The ancestors of both mammals and birds became warm-blooded at the same time, some 250 million years ago, at the time of the end of the Perm-mass extinction, according to new research from the University of Bristol.
The end-Permian extinction, also known as the Permian-Triassic extinction event and the Great Dying, was the worst mass extinction on Earth that ascended nearly 252.3 million years ago.
The catastrophe has killed nearly 96% of all marine species and 70% of terrestrial vertebrate species on the planet for thousands of years.
Sea water temperature calculations indicate that at the top of the extinction, the Earth is subjected to global warming, where the equatorial ocean temperature exceeds 40 degrees Celsius (104 degrees Fahrenheit).
Among the possible causes of this event, and one of the longest-assumed, is the massive burning charcoal that led to the catastrophic global warming, which is devastating to life.
Two major groups of tetrapods survived, the synapsids and archosaurs, including the ancestors of mammals and birds respectively.
Paleontologists have identified indications of warm-bloodedness (endothermy) in survivors of this Triassic, including evidence for a diaphragm and possible whiskeys in synapsids.
Recently, similar evidence for the early origin of dinosaur feathers and bird ancestors has been shown.
In both Triassic synapsids and archosaurs, bone structure reflects the characteristics of hot blood.
Evidence that mammalian ancestors have had hair since the beginning of the Triassic has long been suspected, but the suggestion that archosaurs had feathers from 250 million years ago is new.
But a strong indication for the sudden origin of hot blood in both synapsids and archosaurs at the exact time of the Permian-Triassic mass extinction was found in 2009.
In their research, University of Bristol Professor Mike Benton and Masters student Tai Kubo examined fossilized footprints and found that all medium-sized and large tetrapods moved from in the expansion to establish the posture itself on the Permian-Triassic border.
Paleontologists looked at a sample of hundreds of fossil trackways, and they were surprised to see the posture shift that took place immediately, unreleased for tens of millions of years, as suggested. This also happened to all groups, not just mother animal ancestors or bird ancestors.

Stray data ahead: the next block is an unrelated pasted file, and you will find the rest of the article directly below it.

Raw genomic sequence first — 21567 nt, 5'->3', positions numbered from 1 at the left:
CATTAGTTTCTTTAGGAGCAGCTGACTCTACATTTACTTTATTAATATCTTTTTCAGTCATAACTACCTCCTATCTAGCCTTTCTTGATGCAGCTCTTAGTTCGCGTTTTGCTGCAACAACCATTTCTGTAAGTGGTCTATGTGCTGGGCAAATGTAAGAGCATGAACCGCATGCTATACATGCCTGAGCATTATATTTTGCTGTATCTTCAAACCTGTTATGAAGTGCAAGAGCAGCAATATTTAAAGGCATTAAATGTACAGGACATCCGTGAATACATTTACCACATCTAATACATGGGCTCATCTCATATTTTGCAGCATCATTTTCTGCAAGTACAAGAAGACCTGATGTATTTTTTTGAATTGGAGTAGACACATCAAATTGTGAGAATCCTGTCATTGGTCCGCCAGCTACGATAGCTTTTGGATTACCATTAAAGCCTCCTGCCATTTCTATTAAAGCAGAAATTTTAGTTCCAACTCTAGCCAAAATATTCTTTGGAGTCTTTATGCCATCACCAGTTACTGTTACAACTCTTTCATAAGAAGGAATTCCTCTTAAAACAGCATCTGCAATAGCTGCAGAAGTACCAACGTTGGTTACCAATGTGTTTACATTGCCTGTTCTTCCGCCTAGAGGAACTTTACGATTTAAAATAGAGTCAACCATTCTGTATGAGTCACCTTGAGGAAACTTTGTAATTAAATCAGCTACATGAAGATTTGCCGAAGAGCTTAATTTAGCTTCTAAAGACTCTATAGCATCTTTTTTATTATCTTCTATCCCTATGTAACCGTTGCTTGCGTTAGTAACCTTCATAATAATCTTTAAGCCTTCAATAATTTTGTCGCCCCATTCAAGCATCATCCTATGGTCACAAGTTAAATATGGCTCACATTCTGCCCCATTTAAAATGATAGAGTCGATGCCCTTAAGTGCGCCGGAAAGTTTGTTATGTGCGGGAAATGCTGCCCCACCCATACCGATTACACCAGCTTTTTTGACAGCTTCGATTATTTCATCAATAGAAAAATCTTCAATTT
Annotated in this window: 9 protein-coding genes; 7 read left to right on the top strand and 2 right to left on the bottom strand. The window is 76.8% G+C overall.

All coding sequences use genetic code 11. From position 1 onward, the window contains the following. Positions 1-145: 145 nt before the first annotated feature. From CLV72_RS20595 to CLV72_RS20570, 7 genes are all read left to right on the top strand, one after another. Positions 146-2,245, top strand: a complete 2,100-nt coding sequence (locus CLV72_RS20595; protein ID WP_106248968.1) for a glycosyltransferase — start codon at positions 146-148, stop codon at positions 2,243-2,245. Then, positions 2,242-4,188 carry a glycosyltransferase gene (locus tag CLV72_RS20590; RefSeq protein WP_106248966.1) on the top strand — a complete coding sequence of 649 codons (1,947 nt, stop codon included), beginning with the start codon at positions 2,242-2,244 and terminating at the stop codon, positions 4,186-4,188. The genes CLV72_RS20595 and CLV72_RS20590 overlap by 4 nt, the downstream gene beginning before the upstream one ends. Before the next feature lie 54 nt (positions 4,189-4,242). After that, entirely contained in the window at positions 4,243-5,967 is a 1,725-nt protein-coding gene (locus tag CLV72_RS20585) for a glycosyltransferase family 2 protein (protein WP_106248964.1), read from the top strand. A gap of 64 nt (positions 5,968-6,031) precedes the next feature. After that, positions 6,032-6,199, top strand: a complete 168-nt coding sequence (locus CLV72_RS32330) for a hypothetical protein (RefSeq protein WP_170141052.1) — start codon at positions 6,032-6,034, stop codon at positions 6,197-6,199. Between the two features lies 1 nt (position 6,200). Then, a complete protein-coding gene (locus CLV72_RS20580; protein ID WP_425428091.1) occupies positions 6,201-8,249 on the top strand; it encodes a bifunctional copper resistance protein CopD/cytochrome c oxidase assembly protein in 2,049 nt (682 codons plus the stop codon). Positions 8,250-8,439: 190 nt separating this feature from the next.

“Modern amphibians and reptiles are sprawlers, holding their limbs slightly sideways,” Professor Benton said.
“Birds and mammals have good postures, with limbs just below their bodies. They are allowed to run faster, and especially.”
“There are great advantages to erect posture and warm blood, but the cost is that endotherms have to eat more than blood-bearing animals just to establish their internal temperature control. “
Evidence from the change in posture and from the early origin of hair and fur, all occurring at the same time, suggested that this was the beginning of a kind of ‘weapon race.’
“The Triassic is a remarkable time in the history of life on Earth. You can see birds and mammals everywhere on earth today, while amphibians and reptiles are often hidden,” Professor Benton said.
“This revolution in ecosystems has been triggered by the independent source of endothermy in birds and mammals, but until recently we did not realize that these two events could have been coordinated.”
“That happened because only a small number of species survived the Permian-Triassic extinction – survivors depended on intense competition in a tough world.”
“Because some of the survivors are already endothermic in an initial way, everyone else needs to be endothermic to survive in the new fast-paced world.”
The study was published in the journal Gondwana Research.
Michael J. Benton et al. The origin of endothermy in synapsids and archosaurs and arm races in the Triassic. Gondwana Research, published online September 3, 2020; doi: 10.1016 / j.gr.2020.08.003